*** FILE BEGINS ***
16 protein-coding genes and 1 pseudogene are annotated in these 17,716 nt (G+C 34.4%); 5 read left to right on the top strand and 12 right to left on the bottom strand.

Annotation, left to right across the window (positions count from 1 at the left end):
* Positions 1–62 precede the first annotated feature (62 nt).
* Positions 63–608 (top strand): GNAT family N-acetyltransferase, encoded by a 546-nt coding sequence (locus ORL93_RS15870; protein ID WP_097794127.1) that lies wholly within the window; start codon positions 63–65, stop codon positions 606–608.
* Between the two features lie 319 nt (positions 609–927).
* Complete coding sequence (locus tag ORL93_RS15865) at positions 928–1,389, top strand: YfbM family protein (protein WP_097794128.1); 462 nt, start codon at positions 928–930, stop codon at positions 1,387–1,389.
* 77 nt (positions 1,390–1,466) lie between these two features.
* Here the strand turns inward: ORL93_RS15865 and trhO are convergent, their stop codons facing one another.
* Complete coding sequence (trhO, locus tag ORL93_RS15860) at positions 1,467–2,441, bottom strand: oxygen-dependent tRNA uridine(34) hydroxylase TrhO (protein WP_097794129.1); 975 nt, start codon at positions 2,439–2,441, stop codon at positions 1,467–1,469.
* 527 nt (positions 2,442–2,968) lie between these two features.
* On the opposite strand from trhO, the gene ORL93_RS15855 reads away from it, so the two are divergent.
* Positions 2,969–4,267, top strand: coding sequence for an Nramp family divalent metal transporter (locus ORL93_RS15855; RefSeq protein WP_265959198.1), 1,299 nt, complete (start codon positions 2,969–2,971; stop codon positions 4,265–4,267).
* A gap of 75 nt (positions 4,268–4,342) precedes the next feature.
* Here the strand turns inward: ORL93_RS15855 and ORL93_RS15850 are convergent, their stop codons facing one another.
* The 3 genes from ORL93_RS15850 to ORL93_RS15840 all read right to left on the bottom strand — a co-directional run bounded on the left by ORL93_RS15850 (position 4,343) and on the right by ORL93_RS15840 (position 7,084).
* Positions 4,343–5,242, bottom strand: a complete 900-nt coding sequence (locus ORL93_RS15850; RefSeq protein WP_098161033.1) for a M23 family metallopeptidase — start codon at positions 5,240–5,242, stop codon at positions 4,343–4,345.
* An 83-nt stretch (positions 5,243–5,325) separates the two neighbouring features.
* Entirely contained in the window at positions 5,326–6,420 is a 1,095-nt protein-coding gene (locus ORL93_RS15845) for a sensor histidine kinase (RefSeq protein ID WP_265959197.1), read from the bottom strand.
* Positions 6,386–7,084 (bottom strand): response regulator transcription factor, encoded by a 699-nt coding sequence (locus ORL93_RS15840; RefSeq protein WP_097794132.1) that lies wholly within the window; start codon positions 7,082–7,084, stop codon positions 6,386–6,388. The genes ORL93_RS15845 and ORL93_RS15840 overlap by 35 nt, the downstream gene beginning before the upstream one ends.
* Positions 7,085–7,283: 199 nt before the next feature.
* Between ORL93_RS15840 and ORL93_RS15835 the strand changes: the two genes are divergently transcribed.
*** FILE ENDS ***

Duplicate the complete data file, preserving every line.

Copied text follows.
16 protein-coding genes and 1 pseudogene are annotated in these 17,716 nt (G+C 34.4%); 5 read left to right on the top strand and 12 right to left on the bottom strand.

Annotation, left to right across the window (positions count from 1 at the left end):
* Positions 1–62 precede the first annotated feature (62 nt).
* Positions 63–608 (top strand): GNAT family N-acetyltransferase, encoded by a 546-nt coding sequence (locus ORL93_RS15870; protein ID WP_097794127.1) that lies wholly within the window; start codon positions 63–65, stop codon positions 606–608.
* Between the two features lie 319 nt (positions 609–927).
* Complete coding sequence (locus tag ORL93_RS15865) at positions 928–1,389, top strand: YfbM family protein (protein WP_097794128.1); 462 nt, start codon at positions 928–930, stop codon at positions 1,387–1,389.
* 77 nt (positions 1,390–1,466) lie between these two features.
* Here the strand turns inward: ORL93_RS15865 and trhO are convergent, their stop codons facing one another.
* Complete coding sequence (trhO, locus tag ORL93_RS15860) at positions 1,467–2,441, bottom strand: oxygen-dependent tRNA uridine(34) hydroxylase TrhO (protein WP_097794129.1); 975 nt, start codon at positions 2,439–2,441, stop codon at positions 1,467–1,469.
* 527 nt (positions 2,442–2,968) lie between these two features.
* On the opposite strand from trhO, the gene ORL93_RS15855 reads away from it, so the two are divergent.
* Positions 2,969–4,267, top strand: coding sequence for an Nramp family divalent metal transporter (locus ORL93_RS15855; RefSeq protein WP_265959198.1), 1,299 nt, complete (start codon positions 2,969–2,971; stop codon positions 4,265–4,267).
* A gap of 75 nt (positions 4,268–4,342) precedes the next feature.
* Here the strand turns inward: ORL93_RS15855 and ORL93_RS15850 are convergent, their stop codons facing one another.
* The 3 genes from ORL93_RS15850 to ORL93_RS15840 all read right to left on the bottom strand — a co-directional run bounded on the left by ORL93_RS15850 (position 4,343) and on the right by ORL93_RS15840 (position 7,084).
* Positions 4,343–5,242, bottom strand: a complete 900-nt coding sequence (locus ORL93_RS15850; RefSeq protein WP_098161033.1) for a M23 family metallopeptidase — start codon at positions 5,240–5,242, stop codon at positions 4,343–4,345.
* An 83-nt stretch (positions 5,243–5,325) separates the two neighbouring features.
* Entirely contained in the window at positions 5,326–6,420 is a 1,095-nt protein-coding gene (locus ORL93_RS15845) for a sensor histidine kinase (RefSeq protein ID WP_265959197.1), read from the bottom strand.
* Positions 6,386–7,084 (bottom strand): response regulator transcription factor, encoded by a 699-nt coding sequence (locus ORL93_RS15840; RefSeq protein WP_097794132.1) that lies wholly within the window; start codon positions 7,082–7,084, stop codon positions 6,386–6,388. The genes ORL93_RS15845 and ORL93_RS15840 overlap by 35 nt, the downstream gene beginning before the upstream one ends.
* Positions 7,085–7,283: 199 nt before the next feature.
* Between ORL93_RS15840 and ORL93_RS15835 the strand changes: the two genes are divergently transcribed.